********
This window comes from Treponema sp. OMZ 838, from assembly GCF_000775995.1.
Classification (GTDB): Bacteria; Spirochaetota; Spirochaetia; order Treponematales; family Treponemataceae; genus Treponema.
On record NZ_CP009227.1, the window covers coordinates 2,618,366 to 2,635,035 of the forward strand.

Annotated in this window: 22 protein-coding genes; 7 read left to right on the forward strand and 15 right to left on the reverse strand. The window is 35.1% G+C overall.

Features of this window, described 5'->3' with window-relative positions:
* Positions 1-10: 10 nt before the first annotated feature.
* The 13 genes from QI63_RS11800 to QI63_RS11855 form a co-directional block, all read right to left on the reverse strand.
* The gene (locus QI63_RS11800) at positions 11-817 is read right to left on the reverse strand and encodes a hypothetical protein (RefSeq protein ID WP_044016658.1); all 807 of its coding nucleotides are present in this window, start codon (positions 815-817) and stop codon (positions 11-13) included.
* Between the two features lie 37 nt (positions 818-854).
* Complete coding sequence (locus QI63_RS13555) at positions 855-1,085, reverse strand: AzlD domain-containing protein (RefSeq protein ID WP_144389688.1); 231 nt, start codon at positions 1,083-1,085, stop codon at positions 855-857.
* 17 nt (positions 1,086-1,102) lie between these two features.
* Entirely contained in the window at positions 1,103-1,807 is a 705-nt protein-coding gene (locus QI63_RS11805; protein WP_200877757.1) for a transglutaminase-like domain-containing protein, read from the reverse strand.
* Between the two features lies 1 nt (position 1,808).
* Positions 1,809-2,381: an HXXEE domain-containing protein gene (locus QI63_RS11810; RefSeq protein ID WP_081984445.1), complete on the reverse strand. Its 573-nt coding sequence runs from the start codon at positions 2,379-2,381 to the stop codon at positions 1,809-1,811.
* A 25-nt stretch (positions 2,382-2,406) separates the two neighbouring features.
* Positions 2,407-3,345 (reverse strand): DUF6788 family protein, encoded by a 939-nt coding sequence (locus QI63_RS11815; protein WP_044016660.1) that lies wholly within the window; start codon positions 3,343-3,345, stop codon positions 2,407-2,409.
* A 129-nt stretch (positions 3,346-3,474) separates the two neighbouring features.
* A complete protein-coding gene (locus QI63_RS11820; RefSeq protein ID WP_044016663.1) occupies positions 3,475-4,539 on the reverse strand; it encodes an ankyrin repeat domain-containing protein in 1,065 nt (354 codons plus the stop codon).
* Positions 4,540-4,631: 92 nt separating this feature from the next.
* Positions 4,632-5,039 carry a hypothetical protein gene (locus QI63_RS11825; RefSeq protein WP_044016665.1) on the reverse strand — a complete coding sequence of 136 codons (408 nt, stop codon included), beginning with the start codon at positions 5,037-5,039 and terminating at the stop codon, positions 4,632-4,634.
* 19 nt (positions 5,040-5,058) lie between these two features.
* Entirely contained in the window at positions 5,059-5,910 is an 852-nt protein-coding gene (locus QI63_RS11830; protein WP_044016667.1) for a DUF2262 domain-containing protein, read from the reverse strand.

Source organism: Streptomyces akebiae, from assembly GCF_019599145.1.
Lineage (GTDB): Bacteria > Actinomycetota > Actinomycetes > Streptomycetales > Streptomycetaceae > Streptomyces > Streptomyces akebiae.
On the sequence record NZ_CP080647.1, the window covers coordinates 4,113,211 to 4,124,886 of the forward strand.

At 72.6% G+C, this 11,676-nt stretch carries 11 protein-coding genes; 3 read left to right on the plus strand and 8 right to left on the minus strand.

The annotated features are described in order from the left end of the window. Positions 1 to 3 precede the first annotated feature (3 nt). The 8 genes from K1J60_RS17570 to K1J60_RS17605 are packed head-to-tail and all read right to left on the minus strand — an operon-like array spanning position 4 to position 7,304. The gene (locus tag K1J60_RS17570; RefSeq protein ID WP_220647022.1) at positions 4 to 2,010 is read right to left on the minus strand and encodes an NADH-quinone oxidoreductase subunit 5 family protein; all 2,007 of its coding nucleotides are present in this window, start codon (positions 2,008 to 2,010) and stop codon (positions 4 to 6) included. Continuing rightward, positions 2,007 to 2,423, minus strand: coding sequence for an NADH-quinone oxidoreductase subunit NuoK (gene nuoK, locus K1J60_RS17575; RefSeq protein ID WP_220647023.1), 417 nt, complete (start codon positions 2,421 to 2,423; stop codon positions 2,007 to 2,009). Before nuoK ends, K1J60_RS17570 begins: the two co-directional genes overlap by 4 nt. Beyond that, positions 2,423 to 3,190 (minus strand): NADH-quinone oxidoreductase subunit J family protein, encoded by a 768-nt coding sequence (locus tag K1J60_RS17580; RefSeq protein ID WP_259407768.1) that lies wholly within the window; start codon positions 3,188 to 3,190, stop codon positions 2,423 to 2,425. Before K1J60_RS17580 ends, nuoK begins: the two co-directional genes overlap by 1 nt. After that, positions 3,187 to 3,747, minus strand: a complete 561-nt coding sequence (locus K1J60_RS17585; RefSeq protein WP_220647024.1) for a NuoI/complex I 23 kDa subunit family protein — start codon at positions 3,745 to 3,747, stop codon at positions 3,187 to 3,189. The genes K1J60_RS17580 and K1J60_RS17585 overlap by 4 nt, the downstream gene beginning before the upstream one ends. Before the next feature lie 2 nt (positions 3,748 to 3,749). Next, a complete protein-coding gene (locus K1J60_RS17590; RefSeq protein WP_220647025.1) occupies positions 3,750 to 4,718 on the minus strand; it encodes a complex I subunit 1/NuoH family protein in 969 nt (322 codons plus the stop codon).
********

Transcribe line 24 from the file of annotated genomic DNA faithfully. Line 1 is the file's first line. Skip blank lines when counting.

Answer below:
Lineage (GTDB): Bacteria > Actinomycetota > Actinomycetes > Streptomycetales > Streptomycetaceae > Streptomyces > Streptomyces akebiae.